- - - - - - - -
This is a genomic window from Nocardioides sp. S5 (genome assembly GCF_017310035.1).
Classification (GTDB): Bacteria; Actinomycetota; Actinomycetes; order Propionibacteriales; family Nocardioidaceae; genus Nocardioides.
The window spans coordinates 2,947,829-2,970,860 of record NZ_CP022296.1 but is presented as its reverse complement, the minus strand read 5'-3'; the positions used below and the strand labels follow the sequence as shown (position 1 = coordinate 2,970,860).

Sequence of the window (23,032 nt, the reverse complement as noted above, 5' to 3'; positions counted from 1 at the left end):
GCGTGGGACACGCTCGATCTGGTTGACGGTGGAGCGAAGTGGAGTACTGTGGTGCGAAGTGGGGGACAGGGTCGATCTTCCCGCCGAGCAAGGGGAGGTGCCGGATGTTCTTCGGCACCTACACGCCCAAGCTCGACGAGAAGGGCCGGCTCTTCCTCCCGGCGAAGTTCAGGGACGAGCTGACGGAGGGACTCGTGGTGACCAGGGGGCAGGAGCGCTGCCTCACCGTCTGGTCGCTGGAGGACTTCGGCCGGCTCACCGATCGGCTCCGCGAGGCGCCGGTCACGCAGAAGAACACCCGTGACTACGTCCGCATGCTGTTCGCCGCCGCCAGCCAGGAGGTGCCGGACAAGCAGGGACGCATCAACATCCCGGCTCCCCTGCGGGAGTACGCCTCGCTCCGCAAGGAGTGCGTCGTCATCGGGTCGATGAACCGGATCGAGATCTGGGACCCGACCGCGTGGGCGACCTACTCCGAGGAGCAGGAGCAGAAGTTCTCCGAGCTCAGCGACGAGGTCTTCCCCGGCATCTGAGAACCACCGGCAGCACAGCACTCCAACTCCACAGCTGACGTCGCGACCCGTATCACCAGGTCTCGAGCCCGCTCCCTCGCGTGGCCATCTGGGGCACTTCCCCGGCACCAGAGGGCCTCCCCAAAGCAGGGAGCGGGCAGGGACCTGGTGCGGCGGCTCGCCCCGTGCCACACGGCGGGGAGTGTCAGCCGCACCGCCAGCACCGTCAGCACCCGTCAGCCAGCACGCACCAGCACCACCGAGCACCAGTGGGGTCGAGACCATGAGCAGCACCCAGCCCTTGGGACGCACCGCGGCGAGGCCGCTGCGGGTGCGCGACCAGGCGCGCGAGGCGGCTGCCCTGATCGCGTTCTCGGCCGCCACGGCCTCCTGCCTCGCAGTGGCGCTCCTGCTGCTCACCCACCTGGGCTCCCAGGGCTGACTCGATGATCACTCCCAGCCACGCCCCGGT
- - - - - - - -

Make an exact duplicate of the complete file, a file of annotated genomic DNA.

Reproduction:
This is a genomic window from Nocardioides sp. S5 (genome assembly GCF_017310035.1).
Classification (GTDB): Bacteria; Actinomycetota; Actinomycetes; order Propionibacteriales; family Nocardioidaceae; genus Nocardioides.
The window spans coordinates 2,947,829-2,970,860 of record NZ_CP022296.1 but is presented as its reverse complement, the minus strand read 5'-3'; the positions used below and the strand labels follow the sequence as shown (position 1 = coordinate 2,970,860).

Sequence of the window (23,032 nt, the reverse complement as noted above, 5' to 3'; positions counted from 1 at the left end):
GCGTGGGACACGCTCGATCTGGTTGACGGTGGAGCGAAGTGGAGTACTGTGGTGCGAAGTGGGGGACAGGGTCGATCTTCCCGCCGAGCAAGGGGAGGTGCCGGATGTTCTTCGGCACCTACACGCCCAAGCTCGACGAGAAGGGCCGGCTCTTCCTCCCGGCGAAGTTCAGGGACGAGCTGACGGAGGGACTCGTGGTGACCAGGGGGCAGGAGCGCTGCCTCACCGTCTGGTCGCTGGAGGACTTCGGCCGGCTCACCGATCGGCTCCGCGAGGCGCCGGTCACGCAGAAGAACACCCGTGACTACGTCCGCATGCTGTTCGCCGCCGCCAGCCAGGAGGTGCCGGACAAGCAGGGACGCATCAACATCCCGGCTCCCCTGCGGGAGTACGCCTCGCTCCGCAAGGAGTGCGTCGTCATCGGGTCGATGAACCGGATCGAGATCTGGGACCCGACCGCGTGGGCGACCTACTCCGAGGAGCAGGAGCAGAAGTTCTCCGAGCTCAGCGACGAGGTCTTCCCCGGCATCTGAGAACCACCGGCAGCACAGCACTCCAACTCCACAGCTGACGTCGCGACCCGTATCACCAGGTCTCGAGCCCGCTCCCTCGCGTGGCCATCTGGGGCACTTCCCCGGCACCAGAGGGCCTCCCCAAAGCAGGGAGCGGGCAGGGACCTGGTGCGGCGGCTCGCCCCGTGCCACACGGCGGGGAGTGTCAGCCGCACCGCCAGCACCGTCAGCACCCGTCAGCCAGCACGCACCAGCACCACCGAGCACCAGTGGGGTCGAGACCATGAGCAGCACCCAGCCCTTGGGACGCACCGCGGCGAGGCCGCTGCGGGTGCGCGACCAGGCGCGCGAGGCGGCTGCCCTGATCGCGTTCTCGGCCGCCACGGCCTCCTGCCTCGCAGTGGCGCTCCTGCTGCTCACCCACCTGGGCTCCCAGGGCTGACTCGATGATCACTCCCAGCCACGCCCCGGT